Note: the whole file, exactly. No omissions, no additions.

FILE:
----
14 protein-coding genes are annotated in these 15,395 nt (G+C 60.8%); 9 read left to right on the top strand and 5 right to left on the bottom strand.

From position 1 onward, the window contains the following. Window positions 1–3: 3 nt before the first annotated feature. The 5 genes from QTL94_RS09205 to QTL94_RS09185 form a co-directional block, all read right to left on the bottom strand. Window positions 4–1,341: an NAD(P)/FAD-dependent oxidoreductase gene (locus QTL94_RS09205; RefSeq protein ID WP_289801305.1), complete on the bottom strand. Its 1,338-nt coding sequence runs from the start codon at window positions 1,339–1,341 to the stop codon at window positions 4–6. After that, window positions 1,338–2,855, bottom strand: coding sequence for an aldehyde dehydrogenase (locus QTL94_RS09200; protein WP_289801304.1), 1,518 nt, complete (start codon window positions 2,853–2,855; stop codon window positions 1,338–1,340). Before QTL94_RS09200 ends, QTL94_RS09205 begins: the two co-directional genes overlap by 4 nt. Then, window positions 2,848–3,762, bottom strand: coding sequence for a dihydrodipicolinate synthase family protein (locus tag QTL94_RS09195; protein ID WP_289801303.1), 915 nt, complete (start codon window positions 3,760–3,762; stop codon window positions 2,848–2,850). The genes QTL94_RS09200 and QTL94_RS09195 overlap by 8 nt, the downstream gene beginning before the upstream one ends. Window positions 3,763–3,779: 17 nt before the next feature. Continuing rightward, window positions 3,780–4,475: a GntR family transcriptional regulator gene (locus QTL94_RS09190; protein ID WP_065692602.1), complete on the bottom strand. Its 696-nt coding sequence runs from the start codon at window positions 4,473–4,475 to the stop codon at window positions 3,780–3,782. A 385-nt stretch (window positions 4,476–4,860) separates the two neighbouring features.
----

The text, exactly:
14 protein-coding genes are annotated in these 15,395 nt (G+C 60.8%); 9 read left to right on the top strand and 5 right to left on the bottom strand.

From position 1 onward, the window contains the following. Window positions 1–3: 3 nt before the first annotated feature. The 5 genes from QTL94_RS09205 to QTL94_RS09185 form a co-directional block, all read right to left on the bottom strand. Window positions 4–1,341: an NAD(P)/FAD-dependent oxidoreductase gene (locus QTL94_RS09205; RefSeq protein ID WP_289801305.1), complete on the bottom strand. Its 1,338-nt coding sequence runs from the start codon at window positions 1,339–1,341 to the stop codon at window positions 4–6. After that, window positions 1,338–2,855, bottom strand: coding sequence for an aldehyde dehydrogenase (locus QTL94_RS09200; protein WP_289801304.1), 1,518 nt, complete (start codon window positions 2,853–2,855; stop codon window positions 1,338–1,340). Before QTL94_RS09200 ends, QTL94_RS09205 begins: the two co-directional genes overlap by 4 nt. Then, window positions 2,848–3,762, bottom strand: coding sequence for a dihydrodipicolinate synthase family protein (locus tag QTL94_RS09195; protein ID WP_289801303.1), 915 nt, complete (start codon window positions 3,760–3,762; stop codon window positions 2,848–2,850). The genes QTL94_RS09200 and QTL94_RS09195 overlap by 8 nt, the downstream gene beginning before the upstream one ends. Window positions 3,763–3,779: 17 nt before the next feature. Continuing rightward, window positions 3,780–4,475: a GntR family transcriptional regulator gene (locus QTL94_RS09190; protein ID WP_065692602.1), complete on the bottom strand. Its 696-nt coding sequence runs from the start codon at window positions 4,473–4,475 to the stop codon at window positions 3,780–3,782. A 385-nt stretch (window positions 4,476–4,860) separates the two neighbouring features.